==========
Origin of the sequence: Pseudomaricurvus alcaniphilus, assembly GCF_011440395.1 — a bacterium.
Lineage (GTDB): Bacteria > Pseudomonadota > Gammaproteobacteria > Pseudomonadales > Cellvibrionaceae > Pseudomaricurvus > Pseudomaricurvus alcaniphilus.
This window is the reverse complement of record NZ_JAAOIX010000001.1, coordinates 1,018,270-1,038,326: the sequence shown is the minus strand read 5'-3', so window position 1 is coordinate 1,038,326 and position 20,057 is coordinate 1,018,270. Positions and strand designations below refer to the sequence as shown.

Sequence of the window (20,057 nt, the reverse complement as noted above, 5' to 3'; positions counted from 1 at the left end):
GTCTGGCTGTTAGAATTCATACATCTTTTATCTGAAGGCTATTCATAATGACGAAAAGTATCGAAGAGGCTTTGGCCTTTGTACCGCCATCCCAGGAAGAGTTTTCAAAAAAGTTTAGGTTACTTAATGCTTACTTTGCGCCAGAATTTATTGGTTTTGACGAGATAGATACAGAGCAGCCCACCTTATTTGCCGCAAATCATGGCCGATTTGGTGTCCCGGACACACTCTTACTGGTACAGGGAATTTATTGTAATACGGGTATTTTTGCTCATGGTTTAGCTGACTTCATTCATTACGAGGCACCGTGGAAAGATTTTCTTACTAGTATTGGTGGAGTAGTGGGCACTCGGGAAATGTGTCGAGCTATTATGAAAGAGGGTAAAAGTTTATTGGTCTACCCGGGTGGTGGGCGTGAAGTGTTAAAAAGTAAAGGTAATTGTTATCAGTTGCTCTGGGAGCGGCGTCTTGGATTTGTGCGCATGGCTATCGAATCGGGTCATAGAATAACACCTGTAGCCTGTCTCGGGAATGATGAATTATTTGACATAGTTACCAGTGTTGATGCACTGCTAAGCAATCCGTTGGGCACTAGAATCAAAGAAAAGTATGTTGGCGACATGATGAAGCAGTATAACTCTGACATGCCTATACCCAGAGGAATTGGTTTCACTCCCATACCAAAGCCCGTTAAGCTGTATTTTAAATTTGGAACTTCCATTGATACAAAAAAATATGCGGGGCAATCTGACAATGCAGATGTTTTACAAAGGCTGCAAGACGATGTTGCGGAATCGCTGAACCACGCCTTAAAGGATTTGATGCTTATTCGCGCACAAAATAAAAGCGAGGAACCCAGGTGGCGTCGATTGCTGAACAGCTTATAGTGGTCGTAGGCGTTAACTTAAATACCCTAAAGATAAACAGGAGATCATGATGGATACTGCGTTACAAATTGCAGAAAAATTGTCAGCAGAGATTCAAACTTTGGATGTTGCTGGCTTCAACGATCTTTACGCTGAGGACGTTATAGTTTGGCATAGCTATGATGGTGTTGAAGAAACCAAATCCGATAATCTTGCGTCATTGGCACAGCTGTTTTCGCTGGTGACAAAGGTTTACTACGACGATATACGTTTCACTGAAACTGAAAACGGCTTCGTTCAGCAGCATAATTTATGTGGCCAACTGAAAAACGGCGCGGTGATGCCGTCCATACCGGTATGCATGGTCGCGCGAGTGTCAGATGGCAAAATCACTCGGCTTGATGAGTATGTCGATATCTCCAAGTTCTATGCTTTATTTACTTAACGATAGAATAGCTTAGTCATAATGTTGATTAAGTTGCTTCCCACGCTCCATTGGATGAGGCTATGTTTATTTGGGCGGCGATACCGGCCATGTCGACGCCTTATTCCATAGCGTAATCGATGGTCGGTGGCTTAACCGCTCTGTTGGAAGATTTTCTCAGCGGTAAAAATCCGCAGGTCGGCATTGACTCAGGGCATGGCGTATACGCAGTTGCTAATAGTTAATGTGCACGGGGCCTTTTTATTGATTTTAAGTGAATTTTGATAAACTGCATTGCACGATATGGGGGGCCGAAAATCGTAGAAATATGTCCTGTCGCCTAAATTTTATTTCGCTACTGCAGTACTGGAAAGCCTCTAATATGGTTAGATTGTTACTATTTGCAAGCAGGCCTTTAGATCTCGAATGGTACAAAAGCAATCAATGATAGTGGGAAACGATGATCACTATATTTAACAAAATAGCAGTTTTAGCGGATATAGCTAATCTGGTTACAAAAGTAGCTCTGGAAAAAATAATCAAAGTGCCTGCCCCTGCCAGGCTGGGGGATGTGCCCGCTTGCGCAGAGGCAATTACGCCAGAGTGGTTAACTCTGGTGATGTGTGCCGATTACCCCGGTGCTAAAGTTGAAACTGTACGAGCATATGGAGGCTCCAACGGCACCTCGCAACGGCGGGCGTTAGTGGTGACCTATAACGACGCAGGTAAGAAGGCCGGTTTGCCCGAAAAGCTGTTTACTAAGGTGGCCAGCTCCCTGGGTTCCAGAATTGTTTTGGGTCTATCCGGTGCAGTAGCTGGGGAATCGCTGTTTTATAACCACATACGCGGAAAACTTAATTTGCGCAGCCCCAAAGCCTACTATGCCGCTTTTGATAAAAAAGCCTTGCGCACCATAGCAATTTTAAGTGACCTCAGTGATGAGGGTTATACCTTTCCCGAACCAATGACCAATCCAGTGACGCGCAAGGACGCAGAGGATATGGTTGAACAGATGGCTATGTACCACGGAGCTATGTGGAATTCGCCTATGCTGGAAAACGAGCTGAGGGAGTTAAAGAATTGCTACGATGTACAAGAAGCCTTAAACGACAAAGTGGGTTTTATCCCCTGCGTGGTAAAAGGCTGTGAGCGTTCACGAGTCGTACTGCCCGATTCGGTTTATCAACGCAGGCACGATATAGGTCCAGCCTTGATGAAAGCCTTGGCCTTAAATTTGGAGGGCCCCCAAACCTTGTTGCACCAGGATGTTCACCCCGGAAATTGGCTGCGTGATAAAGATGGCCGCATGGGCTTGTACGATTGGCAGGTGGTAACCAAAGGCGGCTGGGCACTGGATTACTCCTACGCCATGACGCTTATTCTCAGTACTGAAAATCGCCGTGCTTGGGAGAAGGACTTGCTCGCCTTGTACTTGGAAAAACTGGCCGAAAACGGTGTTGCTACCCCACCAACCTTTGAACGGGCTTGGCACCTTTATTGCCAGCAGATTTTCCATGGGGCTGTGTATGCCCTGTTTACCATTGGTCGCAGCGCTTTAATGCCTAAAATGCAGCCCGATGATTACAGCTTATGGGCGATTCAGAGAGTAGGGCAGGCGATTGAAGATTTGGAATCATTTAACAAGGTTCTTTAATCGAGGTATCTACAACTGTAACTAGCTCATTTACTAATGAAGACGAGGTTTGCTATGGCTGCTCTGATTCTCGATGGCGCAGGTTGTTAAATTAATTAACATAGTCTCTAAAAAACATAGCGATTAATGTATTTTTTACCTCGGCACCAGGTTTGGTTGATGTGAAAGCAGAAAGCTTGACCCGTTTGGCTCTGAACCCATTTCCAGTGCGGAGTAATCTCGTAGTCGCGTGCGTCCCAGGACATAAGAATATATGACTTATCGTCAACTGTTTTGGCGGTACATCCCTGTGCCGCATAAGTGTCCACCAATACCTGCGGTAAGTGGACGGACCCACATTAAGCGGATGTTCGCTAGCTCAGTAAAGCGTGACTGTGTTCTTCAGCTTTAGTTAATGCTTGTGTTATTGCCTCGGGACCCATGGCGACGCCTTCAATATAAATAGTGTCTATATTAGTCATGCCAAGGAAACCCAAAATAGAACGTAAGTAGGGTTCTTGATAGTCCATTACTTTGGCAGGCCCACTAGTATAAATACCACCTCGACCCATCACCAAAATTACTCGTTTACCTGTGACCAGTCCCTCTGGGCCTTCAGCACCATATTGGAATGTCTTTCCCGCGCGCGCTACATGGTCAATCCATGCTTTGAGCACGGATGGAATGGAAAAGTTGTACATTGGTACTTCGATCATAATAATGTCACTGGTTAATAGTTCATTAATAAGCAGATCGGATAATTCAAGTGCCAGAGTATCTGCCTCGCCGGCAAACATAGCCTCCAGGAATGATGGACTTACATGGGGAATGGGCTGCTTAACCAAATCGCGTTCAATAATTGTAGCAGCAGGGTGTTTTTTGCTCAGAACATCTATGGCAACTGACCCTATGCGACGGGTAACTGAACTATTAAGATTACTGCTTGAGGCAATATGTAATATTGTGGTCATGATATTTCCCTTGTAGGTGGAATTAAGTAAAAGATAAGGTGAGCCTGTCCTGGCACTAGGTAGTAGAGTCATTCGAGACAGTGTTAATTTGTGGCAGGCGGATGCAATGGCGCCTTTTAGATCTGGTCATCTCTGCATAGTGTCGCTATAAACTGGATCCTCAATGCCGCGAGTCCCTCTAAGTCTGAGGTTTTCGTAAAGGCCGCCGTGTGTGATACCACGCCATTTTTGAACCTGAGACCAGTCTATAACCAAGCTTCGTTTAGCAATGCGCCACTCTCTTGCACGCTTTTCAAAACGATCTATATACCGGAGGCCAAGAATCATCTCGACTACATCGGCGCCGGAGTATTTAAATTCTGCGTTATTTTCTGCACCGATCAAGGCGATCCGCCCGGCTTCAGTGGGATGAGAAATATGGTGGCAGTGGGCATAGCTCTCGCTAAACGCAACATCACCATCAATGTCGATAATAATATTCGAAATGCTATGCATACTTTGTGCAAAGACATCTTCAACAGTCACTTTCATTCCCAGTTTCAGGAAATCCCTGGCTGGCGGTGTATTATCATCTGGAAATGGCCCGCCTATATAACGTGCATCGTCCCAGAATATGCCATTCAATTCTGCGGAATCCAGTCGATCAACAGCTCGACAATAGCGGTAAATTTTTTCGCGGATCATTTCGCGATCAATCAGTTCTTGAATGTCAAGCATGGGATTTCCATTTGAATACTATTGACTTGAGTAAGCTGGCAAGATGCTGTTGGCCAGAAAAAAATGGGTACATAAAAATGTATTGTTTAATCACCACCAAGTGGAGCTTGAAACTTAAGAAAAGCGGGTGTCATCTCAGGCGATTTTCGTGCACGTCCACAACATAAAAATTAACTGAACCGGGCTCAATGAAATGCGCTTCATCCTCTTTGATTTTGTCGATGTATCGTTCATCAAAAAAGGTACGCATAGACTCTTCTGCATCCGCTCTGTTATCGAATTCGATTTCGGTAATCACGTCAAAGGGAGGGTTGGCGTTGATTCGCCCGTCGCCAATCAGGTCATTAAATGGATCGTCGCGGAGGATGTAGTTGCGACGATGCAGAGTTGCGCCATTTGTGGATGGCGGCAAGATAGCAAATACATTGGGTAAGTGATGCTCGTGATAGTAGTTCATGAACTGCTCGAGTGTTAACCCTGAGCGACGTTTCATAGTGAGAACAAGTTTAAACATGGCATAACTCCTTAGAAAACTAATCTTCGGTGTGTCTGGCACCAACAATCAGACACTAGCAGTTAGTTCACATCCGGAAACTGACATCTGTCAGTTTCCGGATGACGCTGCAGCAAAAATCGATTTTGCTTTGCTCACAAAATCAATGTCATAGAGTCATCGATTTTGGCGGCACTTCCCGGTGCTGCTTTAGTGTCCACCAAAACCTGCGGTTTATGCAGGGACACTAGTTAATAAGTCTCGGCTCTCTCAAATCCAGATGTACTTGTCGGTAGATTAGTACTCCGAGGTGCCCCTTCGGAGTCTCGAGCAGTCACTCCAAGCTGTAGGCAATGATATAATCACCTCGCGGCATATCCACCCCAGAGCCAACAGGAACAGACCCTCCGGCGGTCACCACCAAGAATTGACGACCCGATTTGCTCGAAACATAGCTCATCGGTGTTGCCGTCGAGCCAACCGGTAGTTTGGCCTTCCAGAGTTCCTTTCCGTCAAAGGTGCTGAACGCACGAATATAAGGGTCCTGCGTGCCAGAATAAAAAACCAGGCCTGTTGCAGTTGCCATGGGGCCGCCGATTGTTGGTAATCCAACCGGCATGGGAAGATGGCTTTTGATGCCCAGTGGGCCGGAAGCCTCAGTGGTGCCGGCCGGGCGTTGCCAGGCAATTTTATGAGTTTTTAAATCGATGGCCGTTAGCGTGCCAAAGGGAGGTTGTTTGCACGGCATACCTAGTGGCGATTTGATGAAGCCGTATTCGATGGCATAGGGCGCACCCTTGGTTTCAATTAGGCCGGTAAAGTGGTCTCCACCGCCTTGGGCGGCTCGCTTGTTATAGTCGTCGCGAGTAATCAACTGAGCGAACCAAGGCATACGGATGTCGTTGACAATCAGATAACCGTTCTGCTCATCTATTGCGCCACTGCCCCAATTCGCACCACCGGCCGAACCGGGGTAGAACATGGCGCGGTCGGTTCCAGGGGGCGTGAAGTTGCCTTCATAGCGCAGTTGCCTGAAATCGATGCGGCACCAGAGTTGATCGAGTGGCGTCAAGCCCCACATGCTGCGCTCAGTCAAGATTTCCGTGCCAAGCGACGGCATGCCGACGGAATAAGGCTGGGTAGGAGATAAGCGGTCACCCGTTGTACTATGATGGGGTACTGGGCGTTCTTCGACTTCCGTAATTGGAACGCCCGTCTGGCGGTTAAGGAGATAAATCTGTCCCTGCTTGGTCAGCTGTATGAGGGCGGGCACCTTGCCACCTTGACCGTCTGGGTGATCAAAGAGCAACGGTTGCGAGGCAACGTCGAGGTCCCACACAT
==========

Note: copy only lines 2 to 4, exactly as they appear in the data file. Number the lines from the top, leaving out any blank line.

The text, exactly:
Lineage (GTDB): Bacteria > Pseudomonadota > Gammaproteobacteria > Pseudomonadales > Cellvibrionaceae > Pseudomaricurvus > Pseudomaricurvus alcaniphilus.
This window is the reverse complement of record NZ_JAAOIX010000001.1, coordinates 1,018,270-1,038,326: the sequence shown is the minus strand read 5'-3', so window position 1 is coordinate 1,038,326 and position 20,057 is coordinate 1,018,270. Positions and strand designations below refer to the sequence as shown.

Sequence of the window (20,057 nt, the reverse complement as noted above, 5' to 3'; positions counted from 1 at the left end):